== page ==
In a recent online fact-sheet at its Extension website, the UMass Amherst Center for Agriculture, Food and the Environment lists Nature’s Source Organic Plant Food 3-1-1 as “the best liquid organic fertilizer,” according to Dr. Douglas Cox, Stockbridge School of Agriculture. It is called-out by the Extension after a number of years of studying the use of organic fertilizers for growing commercial greenhouse crops. The trials evaluated traditional water soluble and granular slow-release chemical fertilizers. Dr. Cox recommends Nature’s Source Organic Plant Food 3-1-1 as a liquid fertilizer that is readily available, cost effective, OMRI-listed and with good label directions for greenhouses. He also mentions the ease-of-use in how it mixes well with water and can pass fertilizer injectors. “Nature’s Source is currently the best liquid organic fertilizer,” Cox wrote in his article “Organic Fertilizers – Thoughts on Using Liquid Organic Fertilizers for Greenhouse Plants,” “I have seen no foliar chlorosis yet with this fertilizer. Nature’s source is widely available and a great […]

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Burpee Home Gardens Brand Adds Flowers

July 31, 2015

4 Reasons Retailers Snub National Brands

Greenhouse Grower’s lead editor, Laura Drotleff, and I got into a debate about why garden retailers, especially independent garden centers, snub marketing efforts from breeders and growers. She was very much on the breeders’ and growers’ side, expressing frustration about how limited retailers’ vision can be on the topic. I’ve reported on the garden retail side of the industry since 1998, about the same length of time Laura has reported on growers. I’ve heard a lot of retailer views on this, so allow me to share the most common reasons why retailers decline free marketing: Costs. While the marketing materials are free, and sometimes advertising, participating in these projects usually requires minimum orders. From a grower’s perspective, the minimum orders are reasonable. If garden stores promote a plant line, they need to have enough supplies to satisfy demand. From a retail perspective, if inventory reports show a plant line can […]

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July 30, 2015

Spread Your Risk Beyond Spring Sales [Opinion]

Growers who participated in Greenhouse Grower’s 2015 Spring Crops Recap Survey said they have had enough of the uncertainty that the weather brings. They said it’s time to build up sales in other seasons like fall so we’re not so dependent on spring. As a couple of wholesale growers, both from the Southeast, very eloquently stated, our industry has mastered squeezing everything we can out of the spring season. And while this year happened to be a very successful one, thanks to the improving economy and elevated consumer confidence, they said, “now is no time to celebrate.” “Spring is still Christmas in the horticulture industry, but we have done such a good job focusing on spring that we have neglected other seasons,” one grower said. “Having so many eggs in the spring basket is dangerous. Fall will never be what spring is, but having a solid second season is in […]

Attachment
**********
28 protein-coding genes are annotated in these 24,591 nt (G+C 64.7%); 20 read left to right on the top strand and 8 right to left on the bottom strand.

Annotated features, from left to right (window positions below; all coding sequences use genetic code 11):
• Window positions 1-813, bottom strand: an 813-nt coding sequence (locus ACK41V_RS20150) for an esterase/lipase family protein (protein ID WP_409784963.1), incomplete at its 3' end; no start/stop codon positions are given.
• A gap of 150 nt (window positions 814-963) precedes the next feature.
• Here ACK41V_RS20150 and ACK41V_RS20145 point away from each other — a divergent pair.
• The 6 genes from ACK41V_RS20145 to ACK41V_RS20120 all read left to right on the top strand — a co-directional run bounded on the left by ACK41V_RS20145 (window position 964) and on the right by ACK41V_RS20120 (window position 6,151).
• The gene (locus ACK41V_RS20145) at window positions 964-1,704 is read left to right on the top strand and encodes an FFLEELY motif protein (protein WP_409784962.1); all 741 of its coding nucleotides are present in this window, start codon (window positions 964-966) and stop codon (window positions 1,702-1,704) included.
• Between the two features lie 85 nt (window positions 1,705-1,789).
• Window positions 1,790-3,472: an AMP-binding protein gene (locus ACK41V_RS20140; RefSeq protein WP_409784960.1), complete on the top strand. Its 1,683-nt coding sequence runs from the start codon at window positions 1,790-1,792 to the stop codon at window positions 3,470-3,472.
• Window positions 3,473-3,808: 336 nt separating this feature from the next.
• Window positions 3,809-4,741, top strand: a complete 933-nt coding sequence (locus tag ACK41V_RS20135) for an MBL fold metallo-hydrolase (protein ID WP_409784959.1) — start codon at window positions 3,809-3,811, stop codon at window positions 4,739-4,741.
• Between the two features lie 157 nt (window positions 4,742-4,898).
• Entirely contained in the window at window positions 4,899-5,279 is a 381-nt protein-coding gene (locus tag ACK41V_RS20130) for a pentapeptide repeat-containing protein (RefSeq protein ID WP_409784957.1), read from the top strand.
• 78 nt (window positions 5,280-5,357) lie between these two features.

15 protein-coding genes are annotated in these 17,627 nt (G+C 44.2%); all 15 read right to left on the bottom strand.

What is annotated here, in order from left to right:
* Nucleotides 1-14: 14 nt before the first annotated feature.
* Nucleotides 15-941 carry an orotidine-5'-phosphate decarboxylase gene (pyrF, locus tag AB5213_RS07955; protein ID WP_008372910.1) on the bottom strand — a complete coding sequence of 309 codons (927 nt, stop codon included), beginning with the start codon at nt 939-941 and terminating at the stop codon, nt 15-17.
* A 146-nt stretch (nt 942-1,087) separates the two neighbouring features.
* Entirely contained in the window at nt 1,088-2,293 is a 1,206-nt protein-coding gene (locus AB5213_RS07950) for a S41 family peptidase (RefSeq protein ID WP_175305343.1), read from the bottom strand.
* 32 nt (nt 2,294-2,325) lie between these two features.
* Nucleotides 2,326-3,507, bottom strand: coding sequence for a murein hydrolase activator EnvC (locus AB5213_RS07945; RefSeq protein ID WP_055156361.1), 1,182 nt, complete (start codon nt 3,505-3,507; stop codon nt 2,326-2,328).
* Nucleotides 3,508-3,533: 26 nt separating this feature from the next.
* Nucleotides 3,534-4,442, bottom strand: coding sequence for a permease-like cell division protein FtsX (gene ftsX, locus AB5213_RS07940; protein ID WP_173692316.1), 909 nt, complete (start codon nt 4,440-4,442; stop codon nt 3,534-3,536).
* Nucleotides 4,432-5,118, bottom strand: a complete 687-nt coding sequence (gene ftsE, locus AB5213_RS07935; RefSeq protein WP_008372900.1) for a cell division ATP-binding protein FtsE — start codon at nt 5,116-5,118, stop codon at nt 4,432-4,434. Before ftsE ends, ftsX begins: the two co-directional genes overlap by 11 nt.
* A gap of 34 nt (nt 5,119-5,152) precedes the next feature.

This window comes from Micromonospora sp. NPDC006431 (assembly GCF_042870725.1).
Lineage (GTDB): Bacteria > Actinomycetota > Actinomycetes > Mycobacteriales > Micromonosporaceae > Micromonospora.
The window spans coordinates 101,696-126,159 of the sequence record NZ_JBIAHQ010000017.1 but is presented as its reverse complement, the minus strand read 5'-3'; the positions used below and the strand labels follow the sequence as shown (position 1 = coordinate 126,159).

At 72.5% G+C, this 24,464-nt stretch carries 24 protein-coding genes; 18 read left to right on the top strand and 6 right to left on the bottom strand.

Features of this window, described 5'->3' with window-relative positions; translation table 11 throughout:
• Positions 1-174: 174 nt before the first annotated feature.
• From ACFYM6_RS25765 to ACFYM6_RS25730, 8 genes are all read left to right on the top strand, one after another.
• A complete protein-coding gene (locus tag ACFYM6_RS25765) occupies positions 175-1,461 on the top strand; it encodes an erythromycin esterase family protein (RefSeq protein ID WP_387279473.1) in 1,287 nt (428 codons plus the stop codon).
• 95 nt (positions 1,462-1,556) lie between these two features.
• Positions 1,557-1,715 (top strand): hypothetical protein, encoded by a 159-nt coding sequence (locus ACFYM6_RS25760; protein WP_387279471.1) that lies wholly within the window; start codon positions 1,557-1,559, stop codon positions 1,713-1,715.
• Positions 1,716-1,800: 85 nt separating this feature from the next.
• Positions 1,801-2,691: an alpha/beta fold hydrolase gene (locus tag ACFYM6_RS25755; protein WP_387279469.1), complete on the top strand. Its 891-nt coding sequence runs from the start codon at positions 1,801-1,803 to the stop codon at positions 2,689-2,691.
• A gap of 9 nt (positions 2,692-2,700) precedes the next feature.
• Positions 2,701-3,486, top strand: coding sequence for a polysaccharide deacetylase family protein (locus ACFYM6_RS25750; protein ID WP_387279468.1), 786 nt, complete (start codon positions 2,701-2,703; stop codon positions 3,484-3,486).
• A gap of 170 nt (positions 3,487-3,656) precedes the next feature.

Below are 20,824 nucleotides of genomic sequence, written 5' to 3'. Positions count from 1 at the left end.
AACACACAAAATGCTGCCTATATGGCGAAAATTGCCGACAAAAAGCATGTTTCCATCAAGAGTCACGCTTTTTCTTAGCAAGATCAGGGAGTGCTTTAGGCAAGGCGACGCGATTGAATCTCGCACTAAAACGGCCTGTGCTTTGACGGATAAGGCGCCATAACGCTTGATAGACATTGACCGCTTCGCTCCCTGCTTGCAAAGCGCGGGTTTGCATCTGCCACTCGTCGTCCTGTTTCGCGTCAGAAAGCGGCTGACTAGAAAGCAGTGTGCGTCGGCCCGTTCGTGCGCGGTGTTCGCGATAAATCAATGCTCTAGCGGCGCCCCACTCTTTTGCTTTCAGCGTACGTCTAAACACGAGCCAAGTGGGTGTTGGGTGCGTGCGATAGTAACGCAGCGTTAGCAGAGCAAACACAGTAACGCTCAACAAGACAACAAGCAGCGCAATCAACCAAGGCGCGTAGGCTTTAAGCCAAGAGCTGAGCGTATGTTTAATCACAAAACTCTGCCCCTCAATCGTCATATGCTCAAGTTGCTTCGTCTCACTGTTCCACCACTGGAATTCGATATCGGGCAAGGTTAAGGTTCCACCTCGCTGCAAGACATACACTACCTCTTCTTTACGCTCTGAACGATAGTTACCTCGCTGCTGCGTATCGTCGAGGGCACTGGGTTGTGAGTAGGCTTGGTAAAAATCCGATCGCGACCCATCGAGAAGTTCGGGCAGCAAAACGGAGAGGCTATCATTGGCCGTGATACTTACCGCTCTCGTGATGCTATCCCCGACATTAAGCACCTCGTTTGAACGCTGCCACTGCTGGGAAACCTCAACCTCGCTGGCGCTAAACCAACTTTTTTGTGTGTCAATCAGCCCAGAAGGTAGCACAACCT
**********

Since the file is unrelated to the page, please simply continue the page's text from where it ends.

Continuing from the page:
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July 29, 2015

2015 Spring Crops Report: Rain Soaks Spring Sales

Rain, rain and more rain. That was the story this spring for the large majority of growers across the U.S. And where it wasn’t too wet, it was too dry. Drought conditions cut sales in the West and Southwest. But it wasn’t all bad. Eighty-nine percent of respondents to Greenhouse Grower’s 2015 Spring Crops Survey declared the season a success, despite its challenges. They said beautiful weather in April and excited consumers who were ready to spend got the season going early, but then cool temps and rainy weekends throughout May and June caused confusion over when and how much to plant. Of the 189 respondents to Greenhouse Grower’s 2015 Spring Recap Survey, 53 percent identified themselves as grower-retailers, 34 percent were wholesale growers and 13 percent said they were young plant growers. Most responses came from the Midwest (27 percent), Northeast (18 percent) and Southeast (16 percent), but also […]

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Heating Feature image

July 27, 2015

In Hot Pursuit Of Heating Trends For The Greenhouse

From biomass boilers to hydronic-heating systems, growers have a range of options to fit their operation’s unique needs. Here’s what five manufacturers had to say about the latest trends.

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lighting feature

June 29, 2015

Customizing Crop Foliage Color With LEDs: Red Leaf Lettuce

In the first of a four-part series highlighting the multiple uses of light-emitting diodes (LEDs), researchers share how end-of-production supplemental lighting with LEDs enhances red leaf lettuce color prior to harvesting and shipping.

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June 28, 2015

Keep Your Cool In The Greenhouse

Summer is in full swing, and that means growers need to worry about protecting plants and greenhouse employees from brutal temperatures. No sweat! These product manufacturers have offerings to help beat the heat.